In her recent blog post “Finding your Community’s Charism,” Katie Pesha advocates for Catholic parishes and other ministries to “celebrate… and build our individual brand identities, our public personas, around the normative story of our charism.”
“[L]ean into the bright spots of your ministry with confidence and clarity,” she encourages.
It is sound advice.
When KP Consulting works with a Catholic parish, school or other ministry to help develop the ministry’s unique brand identity and key messaging, we take ministry representatives through three interactive exercises. These exercises help bring the group to consensus around the ministry’s most unique and special aspects – the spirit of its particular community, its charism.
First, we lead participants through a “key differentiators” assignment – perhaps better described as a “drivers/nonfactors” exercise. Each attendee is given a stack of blank sticky notes and is asked to jot down over the course of a couple of minutes a few things that make his or her ministry special. Attendees, then, are asked to place the sticky notes on a chart that is divided into four quadrants – with the upper-right quadrant representing things that are most important to their members/supporters and also most different/distinctive from others in their same ministry space (schools, parishes, etc.). Items that land in this upper-right quadrant usually are among the ministry’s most critical differentiators that help define its distinctive charism. And a well-defined charism leads to the development of consistent messaging that resonates with internal and external audiences. Simply put, a well-defined charism attracts, in part, because it is genuine.
Our next two charism-related exercises are assigned as homework to our participants.
Session participants are asked to consider how their given ministry will be the same, and how it will be different, three to five years into the future. Here, we are looking for continuity across participants’ responses. Just as importantly, we are identifying ministry strengths that should be articulated in messaging, and we’re also identifying a unified sense of aspirational goals that can be supported with refined messaging.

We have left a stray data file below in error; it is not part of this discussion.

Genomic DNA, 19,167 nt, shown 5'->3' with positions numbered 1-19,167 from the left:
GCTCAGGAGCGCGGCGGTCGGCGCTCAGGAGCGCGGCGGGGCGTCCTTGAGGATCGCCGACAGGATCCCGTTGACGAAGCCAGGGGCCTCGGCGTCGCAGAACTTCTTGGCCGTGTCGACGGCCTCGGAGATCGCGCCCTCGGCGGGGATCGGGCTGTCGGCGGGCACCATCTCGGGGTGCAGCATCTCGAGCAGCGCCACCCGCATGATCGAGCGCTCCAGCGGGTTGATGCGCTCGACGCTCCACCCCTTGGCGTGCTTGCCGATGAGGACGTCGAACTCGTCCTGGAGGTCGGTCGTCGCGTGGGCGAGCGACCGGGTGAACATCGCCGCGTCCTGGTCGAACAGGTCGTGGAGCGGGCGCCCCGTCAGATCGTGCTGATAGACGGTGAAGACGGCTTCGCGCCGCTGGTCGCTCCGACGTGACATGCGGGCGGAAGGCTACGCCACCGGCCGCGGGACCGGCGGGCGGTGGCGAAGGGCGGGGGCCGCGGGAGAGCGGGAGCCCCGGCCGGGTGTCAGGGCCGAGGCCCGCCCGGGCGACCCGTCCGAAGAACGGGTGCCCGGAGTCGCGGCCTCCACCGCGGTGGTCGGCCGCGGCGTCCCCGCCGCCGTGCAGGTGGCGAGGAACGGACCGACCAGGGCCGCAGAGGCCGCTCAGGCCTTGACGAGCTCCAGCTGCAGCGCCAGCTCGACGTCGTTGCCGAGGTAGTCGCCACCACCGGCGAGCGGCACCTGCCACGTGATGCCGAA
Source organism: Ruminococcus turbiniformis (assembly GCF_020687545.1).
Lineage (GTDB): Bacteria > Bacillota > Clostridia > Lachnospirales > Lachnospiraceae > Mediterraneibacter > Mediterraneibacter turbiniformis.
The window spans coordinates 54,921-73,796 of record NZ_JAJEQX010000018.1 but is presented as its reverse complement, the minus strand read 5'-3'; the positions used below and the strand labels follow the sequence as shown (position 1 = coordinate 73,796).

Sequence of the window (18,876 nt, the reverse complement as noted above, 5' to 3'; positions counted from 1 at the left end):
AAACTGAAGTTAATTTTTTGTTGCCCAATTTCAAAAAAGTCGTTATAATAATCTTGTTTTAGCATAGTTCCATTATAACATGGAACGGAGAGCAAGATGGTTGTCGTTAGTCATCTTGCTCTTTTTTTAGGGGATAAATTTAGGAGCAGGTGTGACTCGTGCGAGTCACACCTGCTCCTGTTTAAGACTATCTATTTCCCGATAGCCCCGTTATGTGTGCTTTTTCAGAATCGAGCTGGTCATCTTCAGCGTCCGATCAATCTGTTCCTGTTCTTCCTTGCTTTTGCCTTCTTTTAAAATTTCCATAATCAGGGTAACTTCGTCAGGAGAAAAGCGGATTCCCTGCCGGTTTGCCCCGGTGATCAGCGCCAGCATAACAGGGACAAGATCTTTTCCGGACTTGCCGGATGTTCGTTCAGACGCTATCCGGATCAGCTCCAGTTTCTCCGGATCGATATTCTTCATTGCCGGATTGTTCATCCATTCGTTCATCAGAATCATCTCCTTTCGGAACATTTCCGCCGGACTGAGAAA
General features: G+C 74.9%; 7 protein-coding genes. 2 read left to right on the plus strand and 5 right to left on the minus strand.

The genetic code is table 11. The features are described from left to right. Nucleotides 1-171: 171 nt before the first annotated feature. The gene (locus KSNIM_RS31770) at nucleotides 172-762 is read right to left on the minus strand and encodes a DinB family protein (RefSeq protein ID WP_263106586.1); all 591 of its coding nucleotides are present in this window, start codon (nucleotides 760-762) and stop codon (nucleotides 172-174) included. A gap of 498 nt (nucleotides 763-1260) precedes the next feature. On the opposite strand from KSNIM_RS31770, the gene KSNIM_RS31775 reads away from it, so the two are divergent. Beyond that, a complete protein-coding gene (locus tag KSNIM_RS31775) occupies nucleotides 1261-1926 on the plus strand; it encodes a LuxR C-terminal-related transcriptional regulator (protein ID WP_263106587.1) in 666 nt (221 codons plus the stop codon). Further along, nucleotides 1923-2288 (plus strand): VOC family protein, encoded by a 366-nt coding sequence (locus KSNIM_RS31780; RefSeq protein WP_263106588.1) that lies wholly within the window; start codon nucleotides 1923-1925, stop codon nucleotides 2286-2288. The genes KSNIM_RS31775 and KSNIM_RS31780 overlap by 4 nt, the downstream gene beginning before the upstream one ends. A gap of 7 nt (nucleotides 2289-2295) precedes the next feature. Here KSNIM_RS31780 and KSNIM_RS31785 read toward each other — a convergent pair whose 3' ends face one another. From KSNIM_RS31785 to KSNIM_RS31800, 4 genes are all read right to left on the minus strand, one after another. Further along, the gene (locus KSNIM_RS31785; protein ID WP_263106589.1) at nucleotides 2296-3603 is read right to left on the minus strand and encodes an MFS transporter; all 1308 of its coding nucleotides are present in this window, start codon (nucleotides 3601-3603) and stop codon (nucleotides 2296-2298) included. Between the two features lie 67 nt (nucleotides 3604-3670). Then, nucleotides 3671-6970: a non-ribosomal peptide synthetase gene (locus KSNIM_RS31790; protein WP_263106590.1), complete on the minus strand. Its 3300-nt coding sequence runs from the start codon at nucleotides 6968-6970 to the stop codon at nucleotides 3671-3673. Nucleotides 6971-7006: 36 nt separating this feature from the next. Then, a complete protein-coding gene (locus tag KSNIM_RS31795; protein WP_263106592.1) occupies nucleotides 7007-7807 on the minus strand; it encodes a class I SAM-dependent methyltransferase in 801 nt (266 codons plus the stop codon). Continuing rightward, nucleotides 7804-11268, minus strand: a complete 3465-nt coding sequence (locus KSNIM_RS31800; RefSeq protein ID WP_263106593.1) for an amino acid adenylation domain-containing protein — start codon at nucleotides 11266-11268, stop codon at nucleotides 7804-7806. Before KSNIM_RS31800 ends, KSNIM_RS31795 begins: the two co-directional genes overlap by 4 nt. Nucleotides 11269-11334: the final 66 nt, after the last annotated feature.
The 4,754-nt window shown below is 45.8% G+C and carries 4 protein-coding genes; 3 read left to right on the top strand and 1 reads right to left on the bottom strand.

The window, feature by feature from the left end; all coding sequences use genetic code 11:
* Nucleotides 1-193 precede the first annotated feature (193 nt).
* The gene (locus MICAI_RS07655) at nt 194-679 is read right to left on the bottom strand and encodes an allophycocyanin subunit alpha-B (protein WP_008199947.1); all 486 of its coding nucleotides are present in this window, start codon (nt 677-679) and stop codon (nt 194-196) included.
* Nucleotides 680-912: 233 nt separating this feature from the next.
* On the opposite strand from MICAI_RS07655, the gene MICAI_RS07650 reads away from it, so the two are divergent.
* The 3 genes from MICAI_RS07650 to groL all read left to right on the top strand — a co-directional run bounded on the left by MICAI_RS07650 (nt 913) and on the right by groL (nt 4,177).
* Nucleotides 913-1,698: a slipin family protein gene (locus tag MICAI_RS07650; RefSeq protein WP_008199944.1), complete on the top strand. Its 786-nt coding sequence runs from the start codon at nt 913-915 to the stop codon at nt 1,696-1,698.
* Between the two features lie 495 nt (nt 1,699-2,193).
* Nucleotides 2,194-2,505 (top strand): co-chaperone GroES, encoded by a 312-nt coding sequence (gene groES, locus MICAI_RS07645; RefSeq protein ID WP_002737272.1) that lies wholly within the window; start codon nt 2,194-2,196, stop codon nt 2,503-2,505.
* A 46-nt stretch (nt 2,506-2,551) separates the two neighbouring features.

Finally, we ask participants to review websites of ministries like theirs around the country and report back the sites that appealed to them – sites that “feel like” what they aspire to for their own ministry. Much more than a website development exercise, the purpose here is to encourage participants to consider new ways to articulate their ministry’s own distinct identity, its “brand persona,” its charism. In one case, for example, school leaders saw the benefit of changing their wordy, multi-paragraph description of their own organizational beliefs and vision into a more reader-friendly series of short statements each beginning with the word “We…” and a verb. The new structure makes it easier for readers to understand – and to join and appreciate – the ministry’s journey.
Consider contacting KP Consulting if you would like to better define your ministry’s unique charism and share it more broadly with the audiences you are trying to reach.